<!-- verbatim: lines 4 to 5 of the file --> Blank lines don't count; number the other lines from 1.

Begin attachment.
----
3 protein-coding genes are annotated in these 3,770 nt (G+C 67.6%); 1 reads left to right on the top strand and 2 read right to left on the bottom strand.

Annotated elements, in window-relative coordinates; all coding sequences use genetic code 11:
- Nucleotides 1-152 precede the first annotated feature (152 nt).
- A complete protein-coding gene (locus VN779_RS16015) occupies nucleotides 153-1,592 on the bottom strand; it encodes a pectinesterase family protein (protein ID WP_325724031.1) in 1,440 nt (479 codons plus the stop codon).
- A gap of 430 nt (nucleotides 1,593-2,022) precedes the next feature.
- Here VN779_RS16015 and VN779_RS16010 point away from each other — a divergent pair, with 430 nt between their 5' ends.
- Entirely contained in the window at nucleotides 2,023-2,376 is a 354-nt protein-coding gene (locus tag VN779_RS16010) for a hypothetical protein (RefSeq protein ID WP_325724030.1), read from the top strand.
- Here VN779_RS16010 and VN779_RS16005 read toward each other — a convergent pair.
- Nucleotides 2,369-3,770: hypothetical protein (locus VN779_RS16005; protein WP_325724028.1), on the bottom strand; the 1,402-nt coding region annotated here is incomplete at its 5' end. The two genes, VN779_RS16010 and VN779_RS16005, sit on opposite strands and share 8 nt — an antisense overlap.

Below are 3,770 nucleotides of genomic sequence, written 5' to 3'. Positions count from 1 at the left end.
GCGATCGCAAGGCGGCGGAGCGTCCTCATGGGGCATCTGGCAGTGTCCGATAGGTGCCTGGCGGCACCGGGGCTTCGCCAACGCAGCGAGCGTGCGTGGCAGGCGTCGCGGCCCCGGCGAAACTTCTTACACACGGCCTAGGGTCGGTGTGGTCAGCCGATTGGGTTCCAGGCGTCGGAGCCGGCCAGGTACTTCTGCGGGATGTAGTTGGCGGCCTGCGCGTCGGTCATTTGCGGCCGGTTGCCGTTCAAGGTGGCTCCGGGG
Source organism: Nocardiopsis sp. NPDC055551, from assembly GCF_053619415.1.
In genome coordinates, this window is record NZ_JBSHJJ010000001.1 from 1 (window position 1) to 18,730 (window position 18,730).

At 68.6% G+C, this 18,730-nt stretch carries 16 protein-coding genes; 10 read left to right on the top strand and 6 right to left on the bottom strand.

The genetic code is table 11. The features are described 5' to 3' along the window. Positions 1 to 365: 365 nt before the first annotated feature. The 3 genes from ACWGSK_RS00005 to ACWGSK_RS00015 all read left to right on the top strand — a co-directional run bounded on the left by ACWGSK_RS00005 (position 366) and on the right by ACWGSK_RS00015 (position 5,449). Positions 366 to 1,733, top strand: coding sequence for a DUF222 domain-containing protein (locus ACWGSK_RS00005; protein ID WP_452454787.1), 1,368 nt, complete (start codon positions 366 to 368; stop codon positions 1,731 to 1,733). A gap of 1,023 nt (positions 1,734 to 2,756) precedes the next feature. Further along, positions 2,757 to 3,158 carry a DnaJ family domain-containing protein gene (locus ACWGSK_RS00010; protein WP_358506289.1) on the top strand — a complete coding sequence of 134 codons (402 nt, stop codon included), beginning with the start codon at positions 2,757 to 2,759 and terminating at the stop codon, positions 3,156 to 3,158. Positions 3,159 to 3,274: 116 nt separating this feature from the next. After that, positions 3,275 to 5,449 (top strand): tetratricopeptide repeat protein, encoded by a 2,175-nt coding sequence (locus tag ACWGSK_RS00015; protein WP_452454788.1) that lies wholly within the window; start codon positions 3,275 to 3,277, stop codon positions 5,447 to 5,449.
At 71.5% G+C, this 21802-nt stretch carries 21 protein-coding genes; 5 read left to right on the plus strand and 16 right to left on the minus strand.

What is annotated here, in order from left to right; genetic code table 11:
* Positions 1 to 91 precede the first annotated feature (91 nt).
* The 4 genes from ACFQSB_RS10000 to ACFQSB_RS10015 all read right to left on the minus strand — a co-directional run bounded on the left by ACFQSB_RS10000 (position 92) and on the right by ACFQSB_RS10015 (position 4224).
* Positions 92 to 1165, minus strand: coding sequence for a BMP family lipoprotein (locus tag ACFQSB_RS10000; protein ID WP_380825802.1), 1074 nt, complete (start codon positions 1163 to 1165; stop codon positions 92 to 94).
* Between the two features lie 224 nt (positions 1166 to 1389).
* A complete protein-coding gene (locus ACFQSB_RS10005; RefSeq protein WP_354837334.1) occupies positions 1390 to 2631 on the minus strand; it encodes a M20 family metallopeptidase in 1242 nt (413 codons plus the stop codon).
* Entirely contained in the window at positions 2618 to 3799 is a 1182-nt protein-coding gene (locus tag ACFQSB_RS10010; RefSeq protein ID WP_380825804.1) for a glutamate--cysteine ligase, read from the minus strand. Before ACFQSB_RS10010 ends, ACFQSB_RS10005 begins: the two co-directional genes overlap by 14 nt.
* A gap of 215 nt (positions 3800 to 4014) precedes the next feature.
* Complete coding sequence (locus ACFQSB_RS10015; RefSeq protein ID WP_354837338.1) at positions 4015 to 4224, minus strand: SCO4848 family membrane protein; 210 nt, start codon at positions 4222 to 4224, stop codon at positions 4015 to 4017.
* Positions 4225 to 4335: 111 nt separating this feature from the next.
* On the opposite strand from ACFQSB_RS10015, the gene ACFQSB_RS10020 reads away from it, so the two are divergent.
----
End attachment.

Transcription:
- A complete protein-coding gene (locus VN779_RS16015) occupies nucleotides 153-1,592 on the bottom strand; it encodes a pectinesterase family protein (protein ID WP_325724031.1) in 1,440 nt (479 codons plus the stop codon).
- A gap of 430 nt (nucleotides 1,593-2,022) precedes the next feature.